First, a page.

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Influence of post-exercise hot-water therapy on adaptations to training over 4 weeks in elite short-track speed skaters

Authors
  • Méline, Thibaut1, 2, 3, 4
  • Solsona, Robert1
  • Antonietti, Jean-Philippe5
  • Borrani, Fabio6
  • Candau, Robin2
  • Sanchez, Anthony MJ.1
  • 1 University of Perpignan Via Domitia, Faculty of Sports Sciences, Laboratoire Interdisciplinaire Performance Santé Environnement de Montagne (LIPSEM), UR 4640, 7 Avenue Pierre de Coubertin, 66120, Font-Romeu, France
  • 2 University of Montpellier, INRAE UMR 866, Dynamique Musculaire et Métabolisme (DMEM), 2 Place Viala, 34060, Montpellier, France
  • 3 Fédération Française des Sports de Glace, France
  • 4 Centre de Ressources, d’Expertise et de Performance Sportives, Centre National d’Entraînement en Altitude, Font-Romeu, France
  • 5 Institute of Psychology, University of Lausanne, Lausanne, Switzerland
  • 6 Institute of Sport Sciences, University of Lausanne, Lausanne, Switzerland
Type
Published Article
Journal
Journal of Exercise Science and Fitness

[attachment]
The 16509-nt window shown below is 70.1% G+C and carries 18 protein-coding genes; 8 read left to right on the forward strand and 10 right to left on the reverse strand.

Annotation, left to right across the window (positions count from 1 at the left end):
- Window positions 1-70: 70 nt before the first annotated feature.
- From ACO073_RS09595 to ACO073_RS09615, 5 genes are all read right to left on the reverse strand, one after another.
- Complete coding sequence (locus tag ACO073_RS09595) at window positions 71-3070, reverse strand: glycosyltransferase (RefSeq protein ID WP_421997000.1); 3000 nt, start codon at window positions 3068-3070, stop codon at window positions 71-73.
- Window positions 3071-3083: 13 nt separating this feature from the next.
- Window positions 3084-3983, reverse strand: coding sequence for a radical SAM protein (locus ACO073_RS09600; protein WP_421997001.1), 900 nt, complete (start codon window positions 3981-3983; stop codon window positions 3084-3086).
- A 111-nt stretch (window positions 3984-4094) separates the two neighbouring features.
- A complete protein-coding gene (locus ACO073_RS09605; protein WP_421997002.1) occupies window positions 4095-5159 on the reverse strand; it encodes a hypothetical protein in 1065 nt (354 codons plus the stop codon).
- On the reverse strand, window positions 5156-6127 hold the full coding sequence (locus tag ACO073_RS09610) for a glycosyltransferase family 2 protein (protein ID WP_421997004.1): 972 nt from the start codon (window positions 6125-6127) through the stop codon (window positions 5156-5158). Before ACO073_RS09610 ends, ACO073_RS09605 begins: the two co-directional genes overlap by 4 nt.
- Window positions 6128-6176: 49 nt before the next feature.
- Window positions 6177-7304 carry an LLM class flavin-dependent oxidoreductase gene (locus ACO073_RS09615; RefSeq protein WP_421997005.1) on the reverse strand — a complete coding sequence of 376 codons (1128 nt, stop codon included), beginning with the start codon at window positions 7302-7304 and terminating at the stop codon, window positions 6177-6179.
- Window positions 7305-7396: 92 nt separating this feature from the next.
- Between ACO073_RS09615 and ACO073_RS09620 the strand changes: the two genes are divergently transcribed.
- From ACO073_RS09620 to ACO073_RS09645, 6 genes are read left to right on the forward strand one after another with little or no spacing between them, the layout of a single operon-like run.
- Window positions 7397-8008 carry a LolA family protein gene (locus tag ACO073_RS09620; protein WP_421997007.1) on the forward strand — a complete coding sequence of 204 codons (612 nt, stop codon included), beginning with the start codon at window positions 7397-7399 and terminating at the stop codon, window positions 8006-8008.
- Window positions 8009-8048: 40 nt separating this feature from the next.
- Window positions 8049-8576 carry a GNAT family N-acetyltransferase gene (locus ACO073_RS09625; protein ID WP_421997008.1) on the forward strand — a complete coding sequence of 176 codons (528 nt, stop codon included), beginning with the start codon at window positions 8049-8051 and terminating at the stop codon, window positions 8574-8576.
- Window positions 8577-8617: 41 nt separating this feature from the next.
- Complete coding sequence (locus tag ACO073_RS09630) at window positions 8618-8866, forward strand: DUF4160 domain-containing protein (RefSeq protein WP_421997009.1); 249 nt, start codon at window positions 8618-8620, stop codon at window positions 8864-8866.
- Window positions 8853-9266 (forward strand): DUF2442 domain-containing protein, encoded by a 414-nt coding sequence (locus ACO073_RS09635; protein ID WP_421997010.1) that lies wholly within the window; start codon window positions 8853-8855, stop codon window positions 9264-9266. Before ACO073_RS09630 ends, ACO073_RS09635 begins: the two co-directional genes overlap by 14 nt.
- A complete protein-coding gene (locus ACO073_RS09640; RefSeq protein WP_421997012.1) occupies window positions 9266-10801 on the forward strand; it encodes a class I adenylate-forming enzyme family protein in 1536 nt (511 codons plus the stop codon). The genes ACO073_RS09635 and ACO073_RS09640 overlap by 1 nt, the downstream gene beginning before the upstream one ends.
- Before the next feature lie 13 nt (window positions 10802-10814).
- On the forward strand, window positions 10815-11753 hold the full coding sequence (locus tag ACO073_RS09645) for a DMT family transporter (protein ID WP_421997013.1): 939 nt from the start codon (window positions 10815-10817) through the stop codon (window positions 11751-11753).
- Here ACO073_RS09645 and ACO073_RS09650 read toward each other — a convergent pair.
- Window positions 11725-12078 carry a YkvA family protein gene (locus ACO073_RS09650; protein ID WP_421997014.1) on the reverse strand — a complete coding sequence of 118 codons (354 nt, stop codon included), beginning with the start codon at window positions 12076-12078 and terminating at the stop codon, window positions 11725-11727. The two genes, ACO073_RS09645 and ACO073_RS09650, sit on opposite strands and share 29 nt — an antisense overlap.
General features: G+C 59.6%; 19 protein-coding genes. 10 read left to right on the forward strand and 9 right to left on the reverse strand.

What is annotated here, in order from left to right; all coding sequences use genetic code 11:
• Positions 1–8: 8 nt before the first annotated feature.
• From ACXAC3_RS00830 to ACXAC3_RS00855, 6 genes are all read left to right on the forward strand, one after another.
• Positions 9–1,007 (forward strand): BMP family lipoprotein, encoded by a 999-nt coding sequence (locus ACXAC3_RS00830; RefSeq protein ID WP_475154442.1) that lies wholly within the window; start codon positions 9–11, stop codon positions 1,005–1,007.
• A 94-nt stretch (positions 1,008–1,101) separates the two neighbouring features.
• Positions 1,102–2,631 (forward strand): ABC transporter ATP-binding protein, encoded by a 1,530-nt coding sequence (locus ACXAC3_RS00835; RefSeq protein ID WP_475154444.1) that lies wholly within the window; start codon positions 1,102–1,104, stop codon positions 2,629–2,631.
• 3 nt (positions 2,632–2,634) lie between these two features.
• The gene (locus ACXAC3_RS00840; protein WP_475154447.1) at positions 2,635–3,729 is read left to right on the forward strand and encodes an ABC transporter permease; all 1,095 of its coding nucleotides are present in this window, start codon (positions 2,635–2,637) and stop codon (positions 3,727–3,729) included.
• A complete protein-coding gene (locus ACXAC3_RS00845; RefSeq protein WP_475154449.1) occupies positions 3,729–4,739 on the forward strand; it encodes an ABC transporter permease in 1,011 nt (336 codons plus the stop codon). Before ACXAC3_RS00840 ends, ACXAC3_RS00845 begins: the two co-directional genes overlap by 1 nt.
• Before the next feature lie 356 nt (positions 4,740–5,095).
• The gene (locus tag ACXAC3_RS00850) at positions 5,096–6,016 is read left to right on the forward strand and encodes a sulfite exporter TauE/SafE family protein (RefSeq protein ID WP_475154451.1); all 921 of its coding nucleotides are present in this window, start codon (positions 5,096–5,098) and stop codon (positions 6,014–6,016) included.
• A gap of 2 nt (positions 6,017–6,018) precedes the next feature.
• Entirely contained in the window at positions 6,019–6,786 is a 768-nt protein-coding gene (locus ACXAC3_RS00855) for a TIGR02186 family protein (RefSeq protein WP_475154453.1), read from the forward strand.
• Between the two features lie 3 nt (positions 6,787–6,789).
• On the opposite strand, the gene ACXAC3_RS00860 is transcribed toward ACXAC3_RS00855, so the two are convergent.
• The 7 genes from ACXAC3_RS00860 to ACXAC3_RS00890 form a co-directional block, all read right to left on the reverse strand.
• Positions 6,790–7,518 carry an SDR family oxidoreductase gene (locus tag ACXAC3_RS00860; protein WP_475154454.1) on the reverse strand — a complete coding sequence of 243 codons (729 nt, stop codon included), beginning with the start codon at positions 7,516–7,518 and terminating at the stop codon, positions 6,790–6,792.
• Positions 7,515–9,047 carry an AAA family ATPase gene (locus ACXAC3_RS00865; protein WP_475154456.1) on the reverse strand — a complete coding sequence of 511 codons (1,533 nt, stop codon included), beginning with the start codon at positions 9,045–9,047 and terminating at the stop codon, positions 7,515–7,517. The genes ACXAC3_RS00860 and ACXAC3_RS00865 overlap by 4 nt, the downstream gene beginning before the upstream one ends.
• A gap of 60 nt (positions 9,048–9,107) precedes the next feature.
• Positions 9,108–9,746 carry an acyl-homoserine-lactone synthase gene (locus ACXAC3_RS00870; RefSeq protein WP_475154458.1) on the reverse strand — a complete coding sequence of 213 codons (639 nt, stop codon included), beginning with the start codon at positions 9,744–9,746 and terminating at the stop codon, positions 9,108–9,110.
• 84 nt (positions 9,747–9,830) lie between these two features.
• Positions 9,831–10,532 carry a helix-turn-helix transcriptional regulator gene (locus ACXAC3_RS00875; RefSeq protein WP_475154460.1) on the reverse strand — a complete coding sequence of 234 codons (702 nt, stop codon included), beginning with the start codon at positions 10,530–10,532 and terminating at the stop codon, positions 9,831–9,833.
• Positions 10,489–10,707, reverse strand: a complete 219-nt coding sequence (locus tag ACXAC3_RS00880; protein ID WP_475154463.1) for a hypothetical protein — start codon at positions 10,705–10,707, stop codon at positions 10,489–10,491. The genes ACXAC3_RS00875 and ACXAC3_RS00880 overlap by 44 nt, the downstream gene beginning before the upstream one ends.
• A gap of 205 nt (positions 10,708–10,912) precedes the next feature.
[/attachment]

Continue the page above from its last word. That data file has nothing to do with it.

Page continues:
Publisher
The Society of Chinese Scholars on Exercise Physiology and Fitness
Publication Date
Jan 12, 2021
Volume
19
Issue
2
Pages
134–142
Identifiers
DOI: 10.1016/j.jesf.2021.01.001
PMID: 33603794
PMCID: PMC7859300
Source
PubMed Central
Keywords
License
Unknown

Abstract

This study aimed to investigate the effects of regular hot water bathing (HWB), undertaken 10 min after the last training session of the day, on chronic adaptations to training in elite athletes. Six short-track (ST) speed skaters completed four weeks of post-training HWB and four weeks of post-training passive recovery (PR) according to a randomized cross-over study. During HWB, participants sat in a jacuzzi (40 °C; 20 min). According to linear mixed models, maximal isometric strength of knee extensor muscles was significantly increased for training with HWB (p < 0.0001; d = 0.41) and a tendency (p = 0.0529) was observed concerning V ˙ O 2 m a x . No significant effect of training with PR or HWB was observed for several variables (p > 0.05), including aerobic peak power output, the decline rate of jump height during 1 min-continuous maximal countermovement jumps (i.e. anaerobic capacity index), and the force-velocity relationship. Regarding specific tasks on ice, a small effect of training was found on both half-lap time and total time during a 1.5-lap all-out exercise (p = 0.0487; d = 0.23 and p = 0.0332; d = 0.21, respectively) but no additional effect of HWB was observed. In summary, the regular HWB protocol used in this study can induce additional effects on maximal isometric strength without compromising aerobic and anaerobic adaptations or field performance in these athletes.

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